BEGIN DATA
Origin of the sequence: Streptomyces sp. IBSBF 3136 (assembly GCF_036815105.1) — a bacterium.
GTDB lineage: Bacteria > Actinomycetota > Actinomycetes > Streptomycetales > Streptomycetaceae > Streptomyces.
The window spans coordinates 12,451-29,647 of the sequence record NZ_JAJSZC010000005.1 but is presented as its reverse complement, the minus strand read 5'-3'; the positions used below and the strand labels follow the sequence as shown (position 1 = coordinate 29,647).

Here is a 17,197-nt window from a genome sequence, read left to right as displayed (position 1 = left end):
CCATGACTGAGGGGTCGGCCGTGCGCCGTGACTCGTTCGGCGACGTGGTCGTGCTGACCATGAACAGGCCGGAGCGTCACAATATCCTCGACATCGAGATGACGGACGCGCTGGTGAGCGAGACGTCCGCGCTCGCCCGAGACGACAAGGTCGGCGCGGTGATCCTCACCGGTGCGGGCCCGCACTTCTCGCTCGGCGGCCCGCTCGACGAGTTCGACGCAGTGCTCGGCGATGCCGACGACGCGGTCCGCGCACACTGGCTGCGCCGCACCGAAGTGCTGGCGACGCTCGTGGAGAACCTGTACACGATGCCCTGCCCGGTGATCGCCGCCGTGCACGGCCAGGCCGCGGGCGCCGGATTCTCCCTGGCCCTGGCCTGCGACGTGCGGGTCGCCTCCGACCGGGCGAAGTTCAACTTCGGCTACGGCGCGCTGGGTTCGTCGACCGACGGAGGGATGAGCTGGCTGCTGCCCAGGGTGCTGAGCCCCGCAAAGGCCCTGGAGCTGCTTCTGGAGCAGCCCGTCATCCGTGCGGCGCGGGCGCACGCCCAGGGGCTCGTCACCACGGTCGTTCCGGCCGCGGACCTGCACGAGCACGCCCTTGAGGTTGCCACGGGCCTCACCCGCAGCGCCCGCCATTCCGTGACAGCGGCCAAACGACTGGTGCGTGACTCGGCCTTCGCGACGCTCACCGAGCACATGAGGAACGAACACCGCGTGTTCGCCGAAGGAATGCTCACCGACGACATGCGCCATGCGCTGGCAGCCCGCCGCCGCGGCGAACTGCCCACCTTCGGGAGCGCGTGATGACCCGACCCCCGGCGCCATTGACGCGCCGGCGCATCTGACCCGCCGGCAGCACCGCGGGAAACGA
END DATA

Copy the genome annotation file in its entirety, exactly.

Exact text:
Origin of the sequence: Streptomyces sp. IBSBF 3136 (assembly GCF_036815105.1) — a bacterium.
GTDB lineage: Bacteria > Actinomycetota > Actinomycetes > Streptomycetales > Streptomycetaceae > Streptomyces.
The window spans coordinates 12,451-29,647 of the sequence record NZ_JAJSZC010000005.1 but is presented as its reverse complement, the minus strand read 5'-3'; the positions used below and the strand labels follow the sequence as shown (position 1 = coordinate 29,647).

Here is a 17,197-nt window from a genome sequence, read left to right as displayed (position 1 = left end):
CCATGACTGAGGGGTCGGCCGTGCGCCGTGACTCGTTCGGCGACGTGGTCGTGCTGACCATGAACAGGCCGGAGCGTCACAATATCCTCGACATCGAGATGACGGACGCGCTGGTGAGCGAGACGTCCGCGCTCGCCCGAGACGACAAGGTCGGCGCGGTGATCCTCACCGGTGCGGGCCCGCACTTCTCGCTCGGCGGCCCGCTCGACGAGTTCGACGCAGTGCTCGGCGATGCCGACGACGCGGTCCGCGCACACTGGCTGCGCCGCACCGAAGTGCTGGCGACGCTCGTGGAGAACCTGTACACGATGCCCTGCCCGGTGATCGCCGCCGTGCACGGCCAGGCCGCGGGCGCCGGATTCTCCCTGGCCCTGGCCTGCGACGTGCGGGTCGCCTCCGACCGGGCGAAGTTCAACTTCGGCTACGGCGCGCTGGGTTCGTCGACCGACGGAGGGATGAGCTGGCTGCTGCCCAGGGTGCTGAGCCCCGCAAAGGCCCTGGAGCTGCTTCTGGAGCAGCCCGTCATCCGTGCGGCGCGGGCGCACGCCCAGGGGCTCGTCACCACGGTCGTTCCGGCCGCGGACCTGCACGAGCACGCCCTTGAGGTTGCCACGGGCCTCACCCGCAGCGCCCGCCATTCCGTGACAGCGGCCAAACGACTGGTGCGTGACTCGGCCTTCGCGACGCTCACCGAGCACATGAGGAACGAACACCGCGTGTTCGCCGAAGGAATGCTCACCGACGACATGCGCCATGCGCTGGCAGCCCGCCGCCGCGGCGAACTGCCCACCTTCGGGAGCGCGTGATGACCCGACCCCCGGCGCCATTGACGCGCCGGCGCATCTGACCCGCCGGCAGCACCGCGGGAAACGA